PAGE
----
Most holiday celebrations throughout the year include festive food and drink. But if you recently completed an alcohol use disorder (AUD) rehab program, or you’re in recovery for substance use disorder (SUD), it’s sometimes a challenge to enjoy these events. Fortunately, just as you took control of your wellness before, you can continue to define it by creating new sober holiday traditions that reflect your purpose.
Do Traditions Really Matter?
If you’ve been through addiction rehabilitation, you likely developed a newfound respect for structure and community. For example, a 12-step program reinforces the grounding people often experience by following the program, going to meetings, and connecting with other individuals focused on wellness.
Oregon Counseling lists some of the major benefits of Sober Holiday Traditions and why they’re important:
- They reinforce ritual and routine.
- Certains aspects of structure and predictability help ease us through difficult times.
- They fulfill the “Four Bs”: being, belonging, believing, and benevolence.
- Traditions connect us with people who matter most in our lives.
Traditions, especially those associated with a particular holiday, foster a similar feeling. In an article for Psychology Today, therapist Kimberly Key noted that although they can sometimes be triggering, they also can help people form essential trust bonds “as they constitute a sense of continuity in life, represent familial connection, and fill each person’s vital need for a sense of belonging.”
One exercise Key suggests is to write down various traditions celebrated by your family and why. To root yourself in a place of gratitude, find at least one thing good or meaningful about them: the scents in the house, laughter, the taste of a certain food, and so on. Then, what lessons have you learned from these traditions? Knowing this can help you either appreciate past customs but reframe them in a healthy way, or develop new ones that are more in keeping with your current state of being and align with your boundaries.
Creating New Sober Holiday Traditions
As you consider the perspective of your sobriety on certain traditions, Psychiatrist Laura Dabney recognizes an important point: sometimes, we might actually be too focused on established traditions and have trouble letting go or modifying them, especially as other family members create their own. But since you’re in recovery, you might have a better chance at adapting. Here are her recommendations:
- Take the opportunity to join in a new tradition. “Ask if you can bring an ingredient or part of the tradition you shared with them to the table. By asking, you’re being respectful of the new tradition they are starting with their family,” Dabney says. “If they agree, choose a part of the tradition you’d like to include and try to come up with a compromise of blending the old tradition with the new tradition. This way you are respecting both your wish and theirs.” This might also lead to something completely new for everyone that has even more meaning.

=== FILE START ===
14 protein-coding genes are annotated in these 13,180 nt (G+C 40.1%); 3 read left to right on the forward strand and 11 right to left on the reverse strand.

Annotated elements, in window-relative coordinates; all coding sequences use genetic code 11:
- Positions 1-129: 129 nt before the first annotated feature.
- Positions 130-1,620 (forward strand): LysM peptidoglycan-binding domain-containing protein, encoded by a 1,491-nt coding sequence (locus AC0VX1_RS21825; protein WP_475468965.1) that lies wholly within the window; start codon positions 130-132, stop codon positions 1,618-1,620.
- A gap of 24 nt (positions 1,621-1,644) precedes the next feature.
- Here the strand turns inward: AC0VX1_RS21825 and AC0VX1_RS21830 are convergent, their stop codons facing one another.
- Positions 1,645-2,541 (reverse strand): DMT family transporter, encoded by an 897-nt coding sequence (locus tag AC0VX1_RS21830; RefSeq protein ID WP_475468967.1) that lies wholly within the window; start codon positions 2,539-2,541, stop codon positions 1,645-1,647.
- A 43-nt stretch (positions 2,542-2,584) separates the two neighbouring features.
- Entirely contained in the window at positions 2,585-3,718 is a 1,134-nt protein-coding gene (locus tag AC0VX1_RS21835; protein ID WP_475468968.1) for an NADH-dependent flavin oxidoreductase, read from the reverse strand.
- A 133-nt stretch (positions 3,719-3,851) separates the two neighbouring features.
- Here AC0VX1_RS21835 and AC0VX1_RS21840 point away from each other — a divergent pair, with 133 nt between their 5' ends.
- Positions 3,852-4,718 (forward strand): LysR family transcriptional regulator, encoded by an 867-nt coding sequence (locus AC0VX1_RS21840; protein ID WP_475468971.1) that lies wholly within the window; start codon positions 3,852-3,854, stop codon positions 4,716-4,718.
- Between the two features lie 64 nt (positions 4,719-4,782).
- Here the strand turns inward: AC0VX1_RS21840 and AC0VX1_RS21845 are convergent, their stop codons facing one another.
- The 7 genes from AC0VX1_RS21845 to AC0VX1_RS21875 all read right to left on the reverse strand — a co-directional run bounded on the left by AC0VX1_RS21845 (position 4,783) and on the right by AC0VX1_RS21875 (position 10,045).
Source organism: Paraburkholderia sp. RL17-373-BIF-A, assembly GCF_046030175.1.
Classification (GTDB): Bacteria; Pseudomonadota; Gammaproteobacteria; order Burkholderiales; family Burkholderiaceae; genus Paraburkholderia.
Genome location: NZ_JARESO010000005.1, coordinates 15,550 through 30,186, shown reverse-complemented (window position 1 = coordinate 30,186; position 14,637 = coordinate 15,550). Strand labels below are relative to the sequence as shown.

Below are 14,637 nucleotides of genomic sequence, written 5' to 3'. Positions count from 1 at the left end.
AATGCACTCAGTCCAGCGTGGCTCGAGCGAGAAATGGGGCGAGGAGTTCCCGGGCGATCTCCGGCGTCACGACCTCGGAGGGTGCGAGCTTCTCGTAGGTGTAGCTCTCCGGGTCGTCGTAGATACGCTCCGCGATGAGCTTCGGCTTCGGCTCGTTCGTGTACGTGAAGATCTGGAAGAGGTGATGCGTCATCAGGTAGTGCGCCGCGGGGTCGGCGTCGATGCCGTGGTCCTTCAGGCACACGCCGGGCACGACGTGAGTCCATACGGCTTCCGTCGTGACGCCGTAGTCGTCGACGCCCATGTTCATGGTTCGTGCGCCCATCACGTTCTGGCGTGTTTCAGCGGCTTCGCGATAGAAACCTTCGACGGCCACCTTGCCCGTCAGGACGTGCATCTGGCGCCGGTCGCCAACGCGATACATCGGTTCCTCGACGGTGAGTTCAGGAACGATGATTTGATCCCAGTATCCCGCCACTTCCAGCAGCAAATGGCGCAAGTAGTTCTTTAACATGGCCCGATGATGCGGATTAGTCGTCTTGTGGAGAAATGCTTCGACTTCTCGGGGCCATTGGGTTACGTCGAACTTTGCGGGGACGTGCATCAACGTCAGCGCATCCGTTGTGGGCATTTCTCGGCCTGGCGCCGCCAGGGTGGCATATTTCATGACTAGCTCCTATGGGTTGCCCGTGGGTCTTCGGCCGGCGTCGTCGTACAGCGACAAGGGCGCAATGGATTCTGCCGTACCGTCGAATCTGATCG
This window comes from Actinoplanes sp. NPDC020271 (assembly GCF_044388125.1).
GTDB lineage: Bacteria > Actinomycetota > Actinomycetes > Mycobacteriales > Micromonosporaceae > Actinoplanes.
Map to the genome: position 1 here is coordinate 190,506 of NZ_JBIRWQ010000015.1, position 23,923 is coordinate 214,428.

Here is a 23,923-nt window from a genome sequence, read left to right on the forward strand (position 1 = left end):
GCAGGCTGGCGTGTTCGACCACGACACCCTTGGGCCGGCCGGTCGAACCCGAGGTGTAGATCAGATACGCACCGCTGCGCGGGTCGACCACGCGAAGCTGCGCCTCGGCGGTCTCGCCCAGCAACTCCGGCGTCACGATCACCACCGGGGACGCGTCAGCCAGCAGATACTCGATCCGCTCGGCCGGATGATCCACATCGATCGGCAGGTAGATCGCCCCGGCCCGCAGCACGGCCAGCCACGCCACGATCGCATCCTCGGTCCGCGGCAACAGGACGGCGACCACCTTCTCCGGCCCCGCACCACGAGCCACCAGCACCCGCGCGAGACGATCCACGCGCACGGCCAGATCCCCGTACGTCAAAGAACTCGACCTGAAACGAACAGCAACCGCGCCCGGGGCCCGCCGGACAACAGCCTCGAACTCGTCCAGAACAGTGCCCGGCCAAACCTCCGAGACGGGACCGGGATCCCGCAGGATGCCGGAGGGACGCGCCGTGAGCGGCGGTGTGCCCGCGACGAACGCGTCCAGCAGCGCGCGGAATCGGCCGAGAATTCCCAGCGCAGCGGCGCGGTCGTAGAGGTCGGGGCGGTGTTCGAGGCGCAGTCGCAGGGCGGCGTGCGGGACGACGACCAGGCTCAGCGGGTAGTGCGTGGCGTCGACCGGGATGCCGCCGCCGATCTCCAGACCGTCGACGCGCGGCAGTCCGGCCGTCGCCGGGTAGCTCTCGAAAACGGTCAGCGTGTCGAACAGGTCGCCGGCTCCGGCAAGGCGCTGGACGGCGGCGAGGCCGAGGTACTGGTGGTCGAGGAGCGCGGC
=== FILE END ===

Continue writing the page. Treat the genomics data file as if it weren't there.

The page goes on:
- “Consider finding an extended family member and doing a ‘tradition swap.’ For instance, if your tradition comes from your parents, find a cousin of your parents who you can reach out to and share traditions together,” she adds. And if they present another tradition you’ve not experienced, all the better.
Here are some other ideas to consider for Sober Holiday Traditions that don’t rely on drugs or alcohol.
- Mindfulness and meditation gatherings
Create a serene environment with soft lighting, comfortable seating, and perhaps some gentle background music. Focus on relaxation techniques, gratitude practices, and mindfulness exercises to promote a sense of peace and well-being during the holiday season.
- Cultural potluck celebration
Host an event where each attendee brings a dish representing their cultural background or a different cuisine. Celebrate diversity and traditions by sharing stories behind the dishes. It’s an opportunity to learn about different cultures and enjoy a wide array of delicious foods.
- Outdoor adventure day
Enjoying nature and physical activity can be a refreshing and invigorating way to celebrate holiday togetherness. Organize activities such as hiking, outdoor photography, geocaching, stargazing, a nature scavenger hunt, or something more vigorous, such as kayaking or horseback riding. Outdoor adventures are especially good options for gathering with friends who still drink when you’d like to remain sober.
- Community volunteering
Get involved in local charities, shelters, or food banks. You could organize a group to serve meals at a soup kitchen, collect donations for a cause, or participate in a neighborhood cleanup. Giving back can be incredibly rewarding and spreads the holiday spirit.
- DIY craft workshops
This is a great way to bond and make handmade unique items for friends and family. Provide materials like paper, paints, fabrics, or clay, and guide participants through creative projects
These and other fun sober activities help create meaningful connections, spread joy, and celebrate every holiday, fostering a warm and inclusive atmosphere for everyone involved.
Support From Great Oaks All Year Long
At Great Oaks Recovery Center outside of Houston, we strive to provide whole-person care that establishes a long-lasting foundation of wellness. Aspects of inpatient treatment vary depending on an individual’s needs, but the focus remains the same: to ensure board-certified, qualitative solutions during and after treatment. Any time of year, you or a loved one can rely on our dedicated continuing care program to ensure you live a rich life in recovery.